3) Stop paying attention to Ray Dalio.
:thumbsup
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JBTX
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Re: Inflation likelihood and inflation protection

Post by JBTX » Sun Sep 08, 2019 4:12 pm

Stormbringer wrote:
Sun Sep 08, 2019 3:51 pm
While I share the concern that governments may have no choice but to monetize the debt at some point, I have no idea how far in the future that may be, and it could be many decades from now. People have been freaking out over the national debt in the US for 30 years now. Japan's finances have been a disaster for decades. Yet, the governments of both countries are still able to issue massive amounts of new debt at historically low interest rates. Also, a global debt crisis might itself be extremely deflationary, so I don't know how much inflation we would actually get. And maybe some technological advancement comes along and we get a massive burst of economic growth that brings the debt back under control like what happened in the 1990's.

My gut tells me that we expect extremely low interest rates for a long, long, long time, and probably low inflation as well. Even so, having some inflation protection in the portfolio is probably wise.
My thoughts are very similar to yours. Translating these sort of long term macro trend analyses into investment strategies is notoriously difficult, and made more difficult when the trends become prolonged and compared to the "why not 100% stocks" crowd you come out looking like an idiot.

JBTX
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Re: Inflation likelihood and inflation protection

Post by JBTX » Sun Sep 08, 2019 4:14 pm

CoinCounter wrote:
Sun Sep 08, 2019 4:06 pm
vineviz wrote:
Sun Sep 08, 2019 6:34 am

2) A globally diversified equity portfolio . . . .
This seems like the easiest answer. Aren't the international funds most people have in their portfolio baskets of assets priced in other currencies? It's that already a great deal of inflation protection for anyone with a significant international position? What am I missing?
Because the trends he is referencing are largely global.

JBTX
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Re: Inflation likelihood and inflation protection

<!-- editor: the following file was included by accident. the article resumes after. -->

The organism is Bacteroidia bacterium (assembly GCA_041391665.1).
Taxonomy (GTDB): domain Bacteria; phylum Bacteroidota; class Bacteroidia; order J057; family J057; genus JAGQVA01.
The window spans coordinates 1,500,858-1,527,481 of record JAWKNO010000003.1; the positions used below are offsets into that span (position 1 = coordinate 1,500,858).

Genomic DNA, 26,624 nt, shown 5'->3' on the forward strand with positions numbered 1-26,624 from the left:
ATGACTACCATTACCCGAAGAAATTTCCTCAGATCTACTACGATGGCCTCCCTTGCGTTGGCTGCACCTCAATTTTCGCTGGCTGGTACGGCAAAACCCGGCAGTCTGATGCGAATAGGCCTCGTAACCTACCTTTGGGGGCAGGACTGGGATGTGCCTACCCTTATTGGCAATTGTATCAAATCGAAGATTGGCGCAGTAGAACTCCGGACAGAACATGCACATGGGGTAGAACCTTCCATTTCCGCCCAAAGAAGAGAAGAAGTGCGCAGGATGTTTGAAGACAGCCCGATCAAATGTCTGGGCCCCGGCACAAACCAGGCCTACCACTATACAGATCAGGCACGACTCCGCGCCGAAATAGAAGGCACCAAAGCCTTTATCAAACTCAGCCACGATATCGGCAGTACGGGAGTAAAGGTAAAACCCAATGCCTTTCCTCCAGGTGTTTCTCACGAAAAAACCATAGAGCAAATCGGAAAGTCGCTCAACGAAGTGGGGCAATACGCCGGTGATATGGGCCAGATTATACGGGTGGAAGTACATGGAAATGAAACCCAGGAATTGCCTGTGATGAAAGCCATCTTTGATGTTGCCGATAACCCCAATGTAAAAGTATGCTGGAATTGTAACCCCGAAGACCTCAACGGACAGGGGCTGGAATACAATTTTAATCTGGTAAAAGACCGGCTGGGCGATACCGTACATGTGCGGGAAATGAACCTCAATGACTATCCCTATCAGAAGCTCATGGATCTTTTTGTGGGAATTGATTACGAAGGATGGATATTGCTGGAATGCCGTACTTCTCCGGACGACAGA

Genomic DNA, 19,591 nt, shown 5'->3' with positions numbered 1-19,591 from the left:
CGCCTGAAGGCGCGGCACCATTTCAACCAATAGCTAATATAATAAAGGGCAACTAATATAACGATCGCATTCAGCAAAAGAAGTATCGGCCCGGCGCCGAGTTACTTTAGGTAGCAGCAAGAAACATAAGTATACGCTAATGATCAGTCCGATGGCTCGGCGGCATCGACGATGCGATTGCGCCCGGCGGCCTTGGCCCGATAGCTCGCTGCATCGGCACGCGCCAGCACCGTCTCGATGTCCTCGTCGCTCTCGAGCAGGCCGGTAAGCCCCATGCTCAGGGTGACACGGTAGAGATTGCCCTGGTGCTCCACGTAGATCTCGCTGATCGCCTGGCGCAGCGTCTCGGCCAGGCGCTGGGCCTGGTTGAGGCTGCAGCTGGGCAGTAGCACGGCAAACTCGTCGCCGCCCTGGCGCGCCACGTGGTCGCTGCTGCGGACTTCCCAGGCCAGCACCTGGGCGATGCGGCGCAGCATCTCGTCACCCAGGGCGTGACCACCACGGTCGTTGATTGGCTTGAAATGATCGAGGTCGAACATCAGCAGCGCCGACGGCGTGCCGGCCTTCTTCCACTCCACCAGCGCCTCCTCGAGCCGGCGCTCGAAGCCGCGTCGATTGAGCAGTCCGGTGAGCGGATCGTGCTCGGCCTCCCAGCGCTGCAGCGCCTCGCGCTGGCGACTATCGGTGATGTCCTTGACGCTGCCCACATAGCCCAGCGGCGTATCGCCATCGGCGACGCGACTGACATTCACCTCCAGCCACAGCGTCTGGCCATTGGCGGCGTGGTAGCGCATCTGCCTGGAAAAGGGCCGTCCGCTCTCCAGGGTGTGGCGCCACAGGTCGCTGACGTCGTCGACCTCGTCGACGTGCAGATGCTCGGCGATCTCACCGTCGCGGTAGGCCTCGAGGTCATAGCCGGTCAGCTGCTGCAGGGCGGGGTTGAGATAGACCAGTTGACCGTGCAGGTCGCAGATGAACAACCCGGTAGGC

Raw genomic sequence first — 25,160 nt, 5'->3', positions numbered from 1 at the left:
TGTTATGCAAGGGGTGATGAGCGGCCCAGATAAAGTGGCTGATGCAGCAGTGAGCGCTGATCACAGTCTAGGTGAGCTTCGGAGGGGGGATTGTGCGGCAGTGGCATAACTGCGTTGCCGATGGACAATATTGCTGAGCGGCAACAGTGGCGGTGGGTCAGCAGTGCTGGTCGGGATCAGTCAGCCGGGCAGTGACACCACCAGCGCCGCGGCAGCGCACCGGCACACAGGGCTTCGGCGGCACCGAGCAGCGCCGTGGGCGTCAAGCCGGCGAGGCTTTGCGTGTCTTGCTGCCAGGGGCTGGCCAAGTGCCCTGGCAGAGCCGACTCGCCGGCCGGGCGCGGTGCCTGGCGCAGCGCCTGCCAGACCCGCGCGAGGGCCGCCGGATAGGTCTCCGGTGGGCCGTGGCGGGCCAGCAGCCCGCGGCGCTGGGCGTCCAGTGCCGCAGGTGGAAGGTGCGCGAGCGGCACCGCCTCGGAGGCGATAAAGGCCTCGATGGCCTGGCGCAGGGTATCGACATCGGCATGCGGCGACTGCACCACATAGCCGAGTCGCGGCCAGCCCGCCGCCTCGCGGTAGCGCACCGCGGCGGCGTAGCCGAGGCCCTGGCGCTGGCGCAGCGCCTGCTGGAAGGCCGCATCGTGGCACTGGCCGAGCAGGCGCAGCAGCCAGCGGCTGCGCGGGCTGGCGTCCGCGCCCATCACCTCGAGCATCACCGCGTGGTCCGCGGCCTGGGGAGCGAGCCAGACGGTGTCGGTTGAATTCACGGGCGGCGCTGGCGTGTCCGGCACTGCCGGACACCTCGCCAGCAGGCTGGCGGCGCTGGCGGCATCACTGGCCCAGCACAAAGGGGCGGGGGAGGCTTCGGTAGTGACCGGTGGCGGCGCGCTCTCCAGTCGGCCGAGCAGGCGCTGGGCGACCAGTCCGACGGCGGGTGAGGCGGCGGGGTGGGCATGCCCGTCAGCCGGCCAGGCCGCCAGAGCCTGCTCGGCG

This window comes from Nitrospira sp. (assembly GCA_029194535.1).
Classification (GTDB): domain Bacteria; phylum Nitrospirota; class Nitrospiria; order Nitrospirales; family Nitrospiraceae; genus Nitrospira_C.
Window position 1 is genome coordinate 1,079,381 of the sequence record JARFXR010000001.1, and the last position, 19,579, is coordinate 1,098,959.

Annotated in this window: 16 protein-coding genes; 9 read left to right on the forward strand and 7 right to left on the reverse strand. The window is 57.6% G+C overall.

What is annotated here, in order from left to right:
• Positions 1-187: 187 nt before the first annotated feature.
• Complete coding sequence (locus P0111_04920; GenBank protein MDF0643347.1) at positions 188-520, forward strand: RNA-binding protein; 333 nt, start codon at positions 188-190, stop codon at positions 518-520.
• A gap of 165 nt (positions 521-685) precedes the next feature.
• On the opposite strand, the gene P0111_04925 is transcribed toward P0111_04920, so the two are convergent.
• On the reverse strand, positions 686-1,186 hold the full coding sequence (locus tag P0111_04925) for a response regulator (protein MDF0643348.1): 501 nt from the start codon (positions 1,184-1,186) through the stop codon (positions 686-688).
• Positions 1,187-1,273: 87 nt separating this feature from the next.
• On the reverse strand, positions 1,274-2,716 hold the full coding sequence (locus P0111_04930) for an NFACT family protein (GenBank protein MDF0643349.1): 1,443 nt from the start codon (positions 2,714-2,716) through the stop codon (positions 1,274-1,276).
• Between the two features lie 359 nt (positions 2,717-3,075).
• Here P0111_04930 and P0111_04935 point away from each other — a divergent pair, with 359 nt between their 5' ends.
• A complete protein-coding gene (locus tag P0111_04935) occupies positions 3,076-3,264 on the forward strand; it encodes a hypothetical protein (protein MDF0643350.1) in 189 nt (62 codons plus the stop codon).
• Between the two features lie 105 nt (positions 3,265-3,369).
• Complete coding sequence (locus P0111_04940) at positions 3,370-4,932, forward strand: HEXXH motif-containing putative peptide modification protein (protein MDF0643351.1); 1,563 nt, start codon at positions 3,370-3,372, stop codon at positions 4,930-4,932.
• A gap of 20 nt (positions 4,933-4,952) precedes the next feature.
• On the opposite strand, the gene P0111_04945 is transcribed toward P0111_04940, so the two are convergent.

Post by JBTX » Sun Sep 08, 2019 4:17 pm

KlangFool wrote:
Sun Sep 08, 2019 4:03 pm
Folks,

If you believe that we are heading towards a high inflation period, why are you pre-paying and/or paying off a 30 years sub-4% nominal fixed-interest rate mortgage? Please explain that to me?

I have many folks posting on how we are going to high inflation period and they are claiming that they are pre-paying and/or paying off their 30 years sub-4% nominal fixed interest rate mortgage on the same thread.

The short answer to the question is very simple. Keeping your 30 years sub-4% nominal fixed interest-rate mortgage as an inflation hedge. The bond and/or "negative bond" argument does not work in this context.

As for folks outside of the USA, my apology to you for not having this option in your locale.

KlangFool
I largely agree. But I doubt the participants of this thread are among those pushing to aggressively pay off 2.5% mortgages because it makes you feel warm and fuzzy.

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Blueskies123
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Re: Inflation likelihood and inflation protection

Post by Blueskies123 » Sun Sep 08, 2019 4:24 pm

As others have said, TIPs are a way to help offset inflation although they are not perfect. I have half my bonds in TIPS so I have some protection for unexpected inflation. TIPs do not protect you against increasing real interest rates but at least they help a bit.
I also have a fair amount in international stocks. Some people have bought a small percent in gold.